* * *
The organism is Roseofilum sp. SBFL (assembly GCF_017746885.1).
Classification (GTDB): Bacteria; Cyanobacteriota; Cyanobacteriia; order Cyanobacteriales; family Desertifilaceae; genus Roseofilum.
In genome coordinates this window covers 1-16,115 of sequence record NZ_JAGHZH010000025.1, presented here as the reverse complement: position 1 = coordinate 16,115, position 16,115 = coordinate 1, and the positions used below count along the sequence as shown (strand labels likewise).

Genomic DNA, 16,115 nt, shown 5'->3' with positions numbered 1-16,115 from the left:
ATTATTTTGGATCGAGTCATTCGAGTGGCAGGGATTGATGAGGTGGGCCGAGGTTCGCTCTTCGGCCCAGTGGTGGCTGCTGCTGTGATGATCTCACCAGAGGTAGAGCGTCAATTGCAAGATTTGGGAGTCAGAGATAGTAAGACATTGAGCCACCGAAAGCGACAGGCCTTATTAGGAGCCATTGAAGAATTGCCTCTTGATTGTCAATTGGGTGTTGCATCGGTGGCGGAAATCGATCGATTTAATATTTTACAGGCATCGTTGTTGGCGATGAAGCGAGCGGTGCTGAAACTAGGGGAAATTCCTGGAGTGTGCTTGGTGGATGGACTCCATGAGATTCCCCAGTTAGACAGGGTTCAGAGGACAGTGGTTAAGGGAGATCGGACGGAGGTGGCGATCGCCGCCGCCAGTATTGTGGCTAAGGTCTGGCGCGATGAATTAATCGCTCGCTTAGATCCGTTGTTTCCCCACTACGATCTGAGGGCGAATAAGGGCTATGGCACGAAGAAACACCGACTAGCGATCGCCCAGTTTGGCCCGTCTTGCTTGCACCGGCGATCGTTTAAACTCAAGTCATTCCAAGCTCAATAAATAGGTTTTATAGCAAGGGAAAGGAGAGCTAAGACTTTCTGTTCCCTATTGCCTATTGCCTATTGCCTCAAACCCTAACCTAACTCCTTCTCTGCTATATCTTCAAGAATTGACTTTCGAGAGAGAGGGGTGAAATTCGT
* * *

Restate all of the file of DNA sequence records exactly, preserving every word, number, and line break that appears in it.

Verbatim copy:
The organism is Roseofilum sp. SBFL (assembly GCF_017746885.1).
Classification (GTDB): Bacteria; Cyanobacteriota; Cyanobacteriia; order Cyanobacteriales; family Desertifilaceae; genus Roseofilum.
In genome coordinates this window covers 1-16,115 of sequence record NZ_JAGHZH010000025.1, presented here as the reverse complement: position 1 = coordinate 16,115, position 16,115 = coordinate 1, and the positions used below count along the sequence as shown (strand labels likewise).

Genomic DNA, 16,115 nt, shown 5'->3' with positions numbered 1-16,115 from the left:
ATTATTTTGGATCGAGTCATTCGAGTGGCAGGGATTGATGAGGTGGGCCGAGGTTCGCTCTTCGGCCCAGTGGTGGCTGCTGCTGTGATGATCTCACCAGAGGTAGAGCGTCAATTGCAAGATTTGGGAGTCAGAGATAGTAAGACATTGAGCCACCGAAAGCGACAGGCCTTATTAGGAGCCATTGAAGAATTGCCTCTTGATTGTCAATTGGGTGTTGCATCGGTGGCGGAAATCGATCGATTTAATATTTTACAGGCATCGTTGTTGGCGATGAAGCGAGCGGTGCTGAAACTAGGGGAAATTCCTGGAGTGTGCTTGGTGGATGGACTCCATGAGATTCCCCAGTTAGACAGGGTTCAGAGGACAGTGGTTAAGGGAGATCGGACGGAGGTGGCGATCGCCGCCGCCAGTATTGTGGCTAAGGTCTGGCGCGATGAATTAATCGCTCGCTTAGATCCGTTGTTTCCCCACTACGATCTGAGGGCGAATAAGGGCTATGGCACGAAGAAACACCGACTAGCGATCGCCCAGTTTGGCCCGTCTTGCTTGCACCGGCGATCGTTTAAACTCAAGTCATTCCAAGCTCAATAAATAGGTTTTATAGCAAGGGAAAGGAGAGCTAAGACTTTCTGTTCCCTATTGCCTATTGCCTATTGCCTCAAACCCTAACCTAACTCCTTCTCTGCTATATCTTCAAGAATTGACTTTCGAGAGAGAGGGGTGAAATTCGT